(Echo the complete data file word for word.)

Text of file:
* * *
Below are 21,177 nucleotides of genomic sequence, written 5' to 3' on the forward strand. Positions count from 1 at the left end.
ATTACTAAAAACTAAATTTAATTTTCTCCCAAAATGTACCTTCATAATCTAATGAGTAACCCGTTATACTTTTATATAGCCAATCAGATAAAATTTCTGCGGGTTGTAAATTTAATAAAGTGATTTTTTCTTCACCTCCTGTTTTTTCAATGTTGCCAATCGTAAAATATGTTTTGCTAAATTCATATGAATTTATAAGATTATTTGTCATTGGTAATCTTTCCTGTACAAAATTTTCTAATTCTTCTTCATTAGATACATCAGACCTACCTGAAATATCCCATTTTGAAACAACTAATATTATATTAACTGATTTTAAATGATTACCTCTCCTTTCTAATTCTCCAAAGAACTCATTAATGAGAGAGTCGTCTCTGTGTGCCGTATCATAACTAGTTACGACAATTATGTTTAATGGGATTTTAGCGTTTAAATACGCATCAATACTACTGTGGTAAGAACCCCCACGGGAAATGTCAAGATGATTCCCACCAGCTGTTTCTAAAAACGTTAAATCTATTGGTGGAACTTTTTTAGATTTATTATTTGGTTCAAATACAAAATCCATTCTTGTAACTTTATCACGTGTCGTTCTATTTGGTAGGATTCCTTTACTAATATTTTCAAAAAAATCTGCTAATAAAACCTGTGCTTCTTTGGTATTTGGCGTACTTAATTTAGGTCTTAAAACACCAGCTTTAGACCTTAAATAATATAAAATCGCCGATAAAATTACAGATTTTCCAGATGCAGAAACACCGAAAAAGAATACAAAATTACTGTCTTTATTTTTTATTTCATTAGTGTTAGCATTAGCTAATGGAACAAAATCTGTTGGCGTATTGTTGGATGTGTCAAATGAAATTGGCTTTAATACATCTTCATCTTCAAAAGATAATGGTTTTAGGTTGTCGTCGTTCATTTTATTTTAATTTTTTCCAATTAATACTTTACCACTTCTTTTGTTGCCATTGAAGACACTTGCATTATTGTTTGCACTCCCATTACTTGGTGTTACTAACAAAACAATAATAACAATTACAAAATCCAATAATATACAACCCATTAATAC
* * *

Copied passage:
Below are 21,177 nucleotides of genomic sequence, written 5' to 3' on the forward strand. Positions count from 1 at the left end.
ATTACTAAAAACTAAATTTAATTTTCTCCCAAAATGTACCTTCATAATCTAATGAGTAACCCGTTATACTTTTATATAGCCAATCAGATAAAATTTCTGCGGGTTGTAAATTTAATAAAGTGATTTTTTCTTCACCTCCTGTTTTTTCAATGTTGCCAATCGTAAAATATGTTTTGCTAAATTCATATGAATTTATAAGATTATTTGTCATTGGTAATCTTTCCTGTACAAAATTTTCTAATTCTTCTTCATTAGATACATCAGACCTACCTGAAATATCCCATTTTGAAACAACTAATATTATATTAACTGATTTTAAATGATTACCTCTCCTTTCTAATTCTCCAAAGAACTCATTAATGAGAGAGTCGTCTCTGTGTGCCGTATCATAACTAGTTACGACAATTATGTTTAATGGGATTTTAGCGTTTAAATACGCATCAATACTACTGTGGTAAGAACCCCCACGGGAAATGTCAAGATGATTCCCACCAGCTGTTTCTAAAAACGTTAAATCTATTGGTGGAACTTTTTTAGATTTATTATTTGGTTCAAATACAAAATCCATTCTTGTAACTTTATCACGTGTCGTTCTATTTGGTAGGATTCCTTTACTAATATTTTCAAAAAAATCTGCTAATAAAACCTGTGCTTCTTTGGTATTTGGCGTACTTAATTTAGGTCTTAAAACACCAGCTTTAGACCTTAAATAATATAAAATCGCCGATAAAATTACAGATTTTCCAGATGCAGAAACACCGAAAAAGAATACAAAATTACTGTCTTTATTTTTTATTTCATTAGTGTTAGCATTAGCTAATGGAACAAAATCTGTTGGCGTATTGTTGGATGTGTCAAATGAAATTGGCTTTAATACATCTTCATCTTCAAAAGATAATGGTTTTAGGTTGTCGTCGTTCATTTTATTTTAATTTTTTCCAATTAATACTTTACCACTTCTTTTGTTGCCATTGAAGACACTTGCATTATTGTTTGCACTCCCATTACTTGGTGTTACTAACAAAACAATAATAACAATTACAAAATCCAATAATATACAACCCATTAATAC